If Prae authorities were dispersed to deal with the budding uprising, he'd know first.
Attention turning towards the inside of the building, the vampire noted that someone had brought in a raised podium and some chairs. It appeared they had not expected such a turnout. However, the hunter surmised that many of these people wouldn't stay. People were often creatures of convenience, and to rebel and possibly put ones life or livelihood at risk for the sake of an uncertain cause was far from convenient.
Wandering among the gathered parties, Mairyell noted some recurring subjects that stood out among the hum of noise. Among those topics were unfairness, governmental corruption, and most strikingly: Disappearances. Frowning slightly he found a wall and leaned against it, closing his eyes. Focusing his senses, the vampire sifted through the conversations he could hear--which were a great many, trying to find out more about the situation as according to this gathering resistance.
"I'm telling you, they took him! He didn't answer his phone for three days! He told me the week prior he was afraid he was being followed, but I didn't believe him. I should have... I should have listened... When I went to the police station, it was nothing but the Prae. I tried to ask what happened, but all they would tell me was that a man fitting his description was cited as being a Licentia! He wasn't! He was my brother!" The frail voice of a broken woman hung in the air. It was evident from her voice that she was shaking, and holding back sobs to the best of her ability.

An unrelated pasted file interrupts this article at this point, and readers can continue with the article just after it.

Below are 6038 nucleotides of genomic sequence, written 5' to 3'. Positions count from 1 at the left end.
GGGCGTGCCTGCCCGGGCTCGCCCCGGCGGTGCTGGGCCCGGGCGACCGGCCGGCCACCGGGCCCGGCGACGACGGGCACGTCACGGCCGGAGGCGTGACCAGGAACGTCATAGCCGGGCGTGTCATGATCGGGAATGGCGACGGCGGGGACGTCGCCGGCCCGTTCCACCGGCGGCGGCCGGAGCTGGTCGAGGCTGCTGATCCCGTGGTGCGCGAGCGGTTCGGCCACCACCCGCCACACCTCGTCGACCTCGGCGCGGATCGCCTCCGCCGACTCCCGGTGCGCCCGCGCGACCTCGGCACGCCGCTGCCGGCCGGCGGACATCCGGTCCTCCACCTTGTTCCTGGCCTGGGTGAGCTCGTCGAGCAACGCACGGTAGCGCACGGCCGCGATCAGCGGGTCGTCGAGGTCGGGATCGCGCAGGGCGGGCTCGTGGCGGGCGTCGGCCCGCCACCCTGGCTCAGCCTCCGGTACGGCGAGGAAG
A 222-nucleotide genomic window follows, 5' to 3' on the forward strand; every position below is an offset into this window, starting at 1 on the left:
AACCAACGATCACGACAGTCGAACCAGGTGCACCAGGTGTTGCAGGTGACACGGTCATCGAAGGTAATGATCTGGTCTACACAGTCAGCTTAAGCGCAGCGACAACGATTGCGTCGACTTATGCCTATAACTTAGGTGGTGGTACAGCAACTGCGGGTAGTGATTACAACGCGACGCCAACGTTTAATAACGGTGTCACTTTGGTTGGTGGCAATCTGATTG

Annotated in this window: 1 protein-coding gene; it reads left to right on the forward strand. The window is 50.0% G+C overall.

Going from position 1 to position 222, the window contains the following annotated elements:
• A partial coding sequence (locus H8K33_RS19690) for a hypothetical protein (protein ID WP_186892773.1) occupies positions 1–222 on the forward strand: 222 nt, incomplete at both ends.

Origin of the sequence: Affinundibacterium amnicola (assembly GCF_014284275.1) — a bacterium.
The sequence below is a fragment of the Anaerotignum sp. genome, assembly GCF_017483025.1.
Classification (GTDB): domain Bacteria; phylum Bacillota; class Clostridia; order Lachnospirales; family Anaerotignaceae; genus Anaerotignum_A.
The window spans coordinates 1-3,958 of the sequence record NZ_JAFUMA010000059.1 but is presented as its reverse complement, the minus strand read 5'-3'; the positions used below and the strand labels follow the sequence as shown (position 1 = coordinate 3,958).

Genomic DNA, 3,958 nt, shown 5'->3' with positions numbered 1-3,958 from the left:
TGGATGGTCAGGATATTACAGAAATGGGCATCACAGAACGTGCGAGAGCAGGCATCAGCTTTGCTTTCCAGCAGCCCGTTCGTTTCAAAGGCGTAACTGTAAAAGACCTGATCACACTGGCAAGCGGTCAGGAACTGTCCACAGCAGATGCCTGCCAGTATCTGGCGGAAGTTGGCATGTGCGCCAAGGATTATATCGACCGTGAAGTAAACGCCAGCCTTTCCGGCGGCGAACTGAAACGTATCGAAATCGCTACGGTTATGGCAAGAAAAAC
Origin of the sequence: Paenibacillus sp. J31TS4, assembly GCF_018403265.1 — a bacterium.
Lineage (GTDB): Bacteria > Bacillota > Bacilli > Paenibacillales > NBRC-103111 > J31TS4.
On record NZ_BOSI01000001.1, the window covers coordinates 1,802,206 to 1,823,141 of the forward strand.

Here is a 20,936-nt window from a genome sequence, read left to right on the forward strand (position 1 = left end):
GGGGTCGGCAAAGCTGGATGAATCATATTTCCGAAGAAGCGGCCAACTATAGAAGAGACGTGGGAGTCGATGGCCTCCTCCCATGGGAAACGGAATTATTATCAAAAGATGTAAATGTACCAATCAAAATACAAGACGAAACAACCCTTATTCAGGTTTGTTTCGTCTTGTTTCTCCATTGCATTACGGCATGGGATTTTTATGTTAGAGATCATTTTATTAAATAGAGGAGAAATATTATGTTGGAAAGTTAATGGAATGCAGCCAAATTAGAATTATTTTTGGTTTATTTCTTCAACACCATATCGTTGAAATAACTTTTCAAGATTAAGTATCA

"Katherine, you need to calm down." Another voice, this one slightly more androgynous cooed in an attempt to calm the woman.
"I can't! What if they hurt him?! What am I supposed to do?!" After her outburst, the woman's voice fell away in place of gentle, quiet sobbing.
His frown deepening as the scene played out--even if he could only hear it--Mairyell couldn't help but sympathize with the woman, having gone through something at least somewhat similar in the past. Remembering that long lonely and hopeless time was hard though, even now, so he swiftly put it out of mind by shifting his focus once more.
In another area of the room he heard another group talking about a similar occurrence, so he searched again and found the same thing. It was disturbing to know that so many people were losing those they cared for merely because they had expressed their concern for the status of the city and its policies--which had been changing a lot since a year or two ago. While he had thought it somewhat suspicious then, it hadn't been enough for him to look into personally...but this. This sort of thing made him wish he had taken notice sooner.
Opening his eyes, Mairyell glanced over the crowd, noting that even some Licentia--who were not widely known to get overly upset or broken up about even tragic events--were noticeably upset.
This disturbed him further. He needed to tell Aeris about this, but he had decided to stay, at least to see what sort of direction this Resistance was going. If he agreed with them, then he might even give them a hand.
Still, that was a decision for later.